Microbial-based therapy of cancer
Team: Arsénio M. Fialho, Nuno Bernardes
Several microorganisms have been used aiming the development of novel therapies for treating cancer. Despite encouraging results, a major disadvantage of their use has been the undesired infections caused by the bacteria. In order to overcome this drawback, novel approaches for anticancer therapies include the use of purified products from microbial origin such as proteins, enzymes, immunotoxins, antibiotics and other secondary metabolites. These approaches have been proved to be effective in anticancer therapy causing tumor regression through growth inhibition, cell cycle arrest or apoptosis induction.
Azurin is a low molecular weight (14kDa), water-solube protein produced by the bacterium Pseudomonas aeruginosa. Besides its well documented function as a redox partner in electron transfer reactions, azurin has been found to have cytotoxicity activity towards human cancer lines in vitro and in vivo. It has been demonstrated that azurin can enter preferentially into cancer cells and forms a complex with the tumor suppressor p53, stabilizing it and inducing apoptosis. A chemically-synthesized 28-amino acid peptide derived from azurin (p28) has been approved by the FDA and entered Phase I clinical trials as an anticancer agent.
Azurin has structural similarity with variable domains of immunoglobulins, thereby clearly demonstrating its single antibody-like structure. Interestingly, a zurin has a particular ability to mediate high-affinity interactions with unrelated proteins relevant in cancer, conferring on it the property of a natural scaffold for therapeutic purposes. This effect has been already proven for the receptor tyrosine kinase EphB2-mediated cell signaling, since azurin, due to its interaction with this receptor, prevents its binding to the ligand ephrinB2.
This line of research is being pursued in collaboration with Dr Joana Paredes and Dr Raquel Seruca, IPATIMUP.
1. Protein-protein interaction studies between azurin and members of the Cadherin superfamily (E-cadherin and P-cadherin)
We have demonstrated by docking analysis that the family of cadherins are good candidate targets to azurin binding. Surface Plasmon Resonance (SPR) experiments (in collaboration with Dr Cecília Arraiano, ITQB) have validated this approach. Therefore, we hypothesized that azurin could be a scaffold against P-cadherin in breast cancer cells (or even against its soluble forms), antagonizing its invasive effects and contributing to the inhibition of tumor progression.
2. In vitro cellular effects induced by azurin in P-cadherin overexpressing breast cancer cells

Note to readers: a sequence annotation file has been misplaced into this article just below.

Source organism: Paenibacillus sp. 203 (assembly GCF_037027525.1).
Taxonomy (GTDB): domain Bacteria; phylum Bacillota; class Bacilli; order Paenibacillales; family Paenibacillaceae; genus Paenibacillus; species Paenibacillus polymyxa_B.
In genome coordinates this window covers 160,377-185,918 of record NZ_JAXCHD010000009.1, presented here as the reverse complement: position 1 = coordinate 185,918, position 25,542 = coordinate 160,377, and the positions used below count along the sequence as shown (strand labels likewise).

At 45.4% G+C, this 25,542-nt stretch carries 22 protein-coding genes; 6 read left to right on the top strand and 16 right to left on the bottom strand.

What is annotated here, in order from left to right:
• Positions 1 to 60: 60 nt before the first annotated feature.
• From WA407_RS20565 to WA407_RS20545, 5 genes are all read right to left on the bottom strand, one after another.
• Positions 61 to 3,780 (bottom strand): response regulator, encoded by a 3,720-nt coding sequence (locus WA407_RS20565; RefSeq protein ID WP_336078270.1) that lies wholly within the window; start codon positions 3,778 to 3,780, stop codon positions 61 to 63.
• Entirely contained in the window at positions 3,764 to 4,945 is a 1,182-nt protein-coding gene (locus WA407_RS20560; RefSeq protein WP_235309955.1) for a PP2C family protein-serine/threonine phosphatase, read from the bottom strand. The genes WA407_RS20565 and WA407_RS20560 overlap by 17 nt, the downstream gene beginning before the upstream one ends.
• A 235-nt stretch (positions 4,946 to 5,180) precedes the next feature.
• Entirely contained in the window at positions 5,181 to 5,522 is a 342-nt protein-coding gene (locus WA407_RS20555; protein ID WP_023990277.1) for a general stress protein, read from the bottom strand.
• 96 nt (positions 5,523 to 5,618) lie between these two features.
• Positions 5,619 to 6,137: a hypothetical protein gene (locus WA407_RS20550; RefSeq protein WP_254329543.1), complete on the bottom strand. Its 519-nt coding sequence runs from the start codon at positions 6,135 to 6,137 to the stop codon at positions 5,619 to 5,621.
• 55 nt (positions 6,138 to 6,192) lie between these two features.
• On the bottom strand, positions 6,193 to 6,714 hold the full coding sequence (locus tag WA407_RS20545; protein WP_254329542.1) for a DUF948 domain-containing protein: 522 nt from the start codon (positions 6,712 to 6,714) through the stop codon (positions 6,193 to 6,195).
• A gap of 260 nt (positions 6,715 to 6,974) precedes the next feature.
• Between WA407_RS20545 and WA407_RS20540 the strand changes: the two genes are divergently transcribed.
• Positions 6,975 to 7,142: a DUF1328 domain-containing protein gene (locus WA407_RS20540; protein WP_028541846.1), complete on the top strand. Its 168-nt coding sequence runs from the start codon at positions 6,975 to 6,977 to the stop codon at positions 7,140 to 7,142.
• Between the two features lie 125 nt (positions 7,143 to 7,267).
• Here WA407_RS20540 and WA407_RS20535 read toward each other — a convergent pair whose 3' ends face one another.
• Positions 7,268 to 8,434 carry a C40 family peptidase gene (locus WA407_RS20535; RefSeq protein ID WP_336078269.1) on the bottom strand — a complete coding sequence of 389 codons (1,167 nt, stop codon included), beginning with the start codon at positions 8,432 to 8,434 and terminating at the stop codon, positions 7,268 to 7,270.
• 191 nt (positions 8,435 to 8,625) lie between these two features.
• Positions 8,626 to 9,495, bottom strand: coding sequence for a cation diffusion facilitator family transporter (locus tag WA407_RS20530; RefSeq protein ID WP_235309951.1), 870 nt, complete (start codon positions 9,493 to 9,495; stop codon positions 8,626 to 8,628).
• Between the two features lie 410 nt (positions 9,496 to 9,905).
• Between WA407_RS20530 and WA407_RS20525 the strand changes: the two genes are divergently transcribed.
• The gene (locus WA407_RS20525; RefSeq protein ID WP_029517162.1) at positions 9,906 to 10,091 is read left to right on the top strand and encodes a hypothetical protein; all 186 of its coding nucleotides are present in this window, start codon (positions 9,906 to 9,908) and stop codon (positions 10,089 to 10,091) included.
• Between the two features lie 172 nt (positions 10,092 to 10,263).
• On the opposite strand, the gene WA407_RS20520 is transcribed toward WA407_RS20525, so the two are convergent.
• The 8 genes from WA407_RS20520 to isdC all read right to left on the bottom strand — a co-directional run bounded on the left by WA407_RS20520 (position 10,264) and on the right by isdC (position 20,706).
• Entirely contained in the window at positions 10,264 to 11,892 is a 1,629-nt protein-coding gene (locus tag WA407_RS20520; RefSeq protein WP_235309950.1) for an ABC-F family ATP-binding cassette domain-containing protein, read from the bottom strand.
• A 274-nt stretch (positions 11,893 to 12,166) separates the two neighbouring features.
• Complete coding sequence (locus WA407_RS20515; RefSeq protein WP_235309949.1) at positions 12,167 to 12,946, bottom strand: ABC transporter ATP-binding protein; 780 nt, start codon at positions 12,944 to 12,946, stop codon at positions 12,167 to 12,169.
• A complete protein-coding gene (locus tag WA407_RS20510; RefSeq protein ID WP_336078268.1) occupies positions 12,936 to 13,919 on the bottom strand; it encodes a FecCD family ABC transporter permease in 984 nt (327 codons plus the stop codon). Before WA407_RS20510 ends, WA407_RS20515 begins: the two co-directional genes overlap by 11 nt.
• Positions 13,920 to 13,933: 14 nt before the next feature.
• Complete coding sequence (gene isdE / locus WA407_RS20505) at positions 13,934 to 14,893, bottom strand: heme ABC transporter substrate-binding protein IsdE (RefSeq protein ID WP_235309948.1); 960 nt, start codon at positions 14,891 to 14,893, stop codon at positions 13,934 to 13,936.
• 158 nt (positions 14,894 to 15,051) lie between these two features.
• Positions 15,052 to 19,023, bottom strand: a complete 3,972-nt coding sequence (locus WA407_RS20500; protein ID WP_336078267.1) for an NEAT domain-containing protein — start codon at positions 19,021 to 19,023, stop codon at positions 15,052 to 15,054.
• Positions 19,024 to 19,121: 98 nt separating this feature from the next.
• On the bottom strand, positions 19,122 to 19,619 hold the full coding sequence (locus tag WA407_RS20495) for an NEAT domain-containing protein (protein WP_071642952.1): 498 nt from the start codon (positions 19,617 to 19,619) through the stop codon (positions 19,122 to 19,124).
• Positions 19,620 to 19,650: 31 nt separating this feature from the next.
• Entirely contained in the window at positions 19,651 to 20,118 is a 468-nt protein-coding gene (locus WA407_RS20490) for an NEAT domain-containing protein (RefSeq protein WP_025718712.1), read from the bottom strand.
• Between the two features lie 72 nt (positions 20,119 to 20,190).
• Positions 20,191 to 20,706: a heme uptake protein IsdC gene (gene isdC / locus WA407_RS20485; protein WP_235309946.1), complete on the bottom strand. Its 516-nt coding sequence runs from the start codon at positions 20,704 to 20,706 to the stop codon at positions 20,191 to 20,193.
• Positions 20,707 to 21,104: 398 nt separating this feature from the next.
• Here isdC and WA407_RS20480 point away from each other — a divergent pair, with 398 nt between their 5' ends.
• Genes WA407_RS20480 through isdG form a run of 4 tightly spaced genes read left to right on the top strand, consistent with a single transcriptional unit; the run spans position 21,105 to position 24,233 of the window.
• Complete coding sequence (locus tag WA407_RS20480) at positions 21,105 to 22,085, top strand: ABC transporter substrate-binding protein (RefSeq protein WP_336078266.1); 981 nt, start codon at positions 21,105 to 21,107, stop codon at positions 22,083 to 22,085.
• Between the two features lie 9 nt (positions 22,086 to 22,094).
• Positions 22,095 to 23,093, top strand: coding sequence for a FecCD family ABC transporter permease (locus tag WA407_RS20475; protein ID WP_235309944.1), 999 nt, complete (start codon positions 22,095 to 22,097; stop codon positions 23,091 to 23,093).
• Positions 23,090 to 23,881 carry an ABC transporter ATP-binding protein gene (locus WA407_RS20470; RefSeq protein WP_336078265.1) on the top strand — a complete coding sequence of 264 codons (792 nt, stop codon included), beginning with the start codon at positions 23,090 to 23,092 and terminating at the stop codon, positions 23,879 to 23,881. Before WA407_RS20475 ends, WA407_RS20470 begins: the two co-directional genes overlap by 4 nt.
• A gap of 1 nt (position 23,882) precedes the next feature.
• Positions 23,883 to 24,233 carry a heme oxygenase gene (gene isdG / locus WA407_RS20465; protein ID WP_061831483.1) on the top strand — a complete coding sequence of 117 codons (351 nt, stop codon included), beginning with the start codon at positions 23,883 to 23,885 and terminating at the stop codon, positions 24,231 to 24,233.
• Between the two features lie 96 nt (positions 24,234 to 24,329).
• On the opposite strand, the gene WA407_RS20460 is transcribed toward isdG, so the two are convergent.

In vitro , azurin treatments of breast cancer cell models expressing different levels of P-cadherin caused a specific decrease of this protein shown by western blot analysis, whereas levels of E-cadherin remain unaltered. Additionally, the soluble form of P-cadherin was reduced after azurin treatment. These results were further confirmed by immunofluoresce assays. Moreover, Matrigel invasion assays were performed to test whether azurin can affect the invasiveness of P-cadherin overexpressing breast cancer cells. The results obtained demonstrate that azurin can significantly reduce the invasive phenotype of the cells. Studies are in progress aiming to elucidate the molecular mechanism(s) by which azurin interferes with P-cadherin in breast cancer cells.
3. Design and use of azurin's phage display libraries: optimizing the affinity and specificity of azurin to P-cadherin
A further development in the concept of "scaffold" implies the generation of azurin variants displaying sub-nanomolar affinities to pre-defined targets relevant in cancers. An ongoing strategy involves the construction of azurin's phage display libraries that can contain billions of unique azurin-engineered variants sequences.. Expression of the libraries through display technologies will allow the screening and selection of those with higher affinity than wild-type azurin to our target molecule (P-cadherin). This study will allow the determination of the inhibitory effect of azurin as a new anti-cancer drug to treat untreatable breast carcinomas that overexpress P-cadherin.
- Bernardes N., Ribeiro A. S., Abreu S., Vieira A.F., Carreto L., Santos M., Seruca R., Paredes J., Fialho A.M. “High-throughput molecular profiling of a P-cadherin overexpressing breast cancer model reveals new targets for the anti-cancer bacterial protein azurin”, International Journal of Biochemistry & Cell Biology, 50:1-9, 2014.
- Bernardes N., Ribeiro A.S., Abreu S., Mota B., Matos R.G., Arraiano C.M., Seruca R., Paredes J., Fialho A.M. “The bacterial protein azurin impairs invasion and FAK/Src signaling in P-cadherin-overexpressing breast cancer cell models” PLoS One, 8 (7), e69023, 2013.
- Bernardes N., Chakrabarty A.M., Fialho A.M. “Engineering of bacterial strains and their products for cancer therapy” Applied Microbiology and Biotechnology 97(12):5189-5199, 2013.
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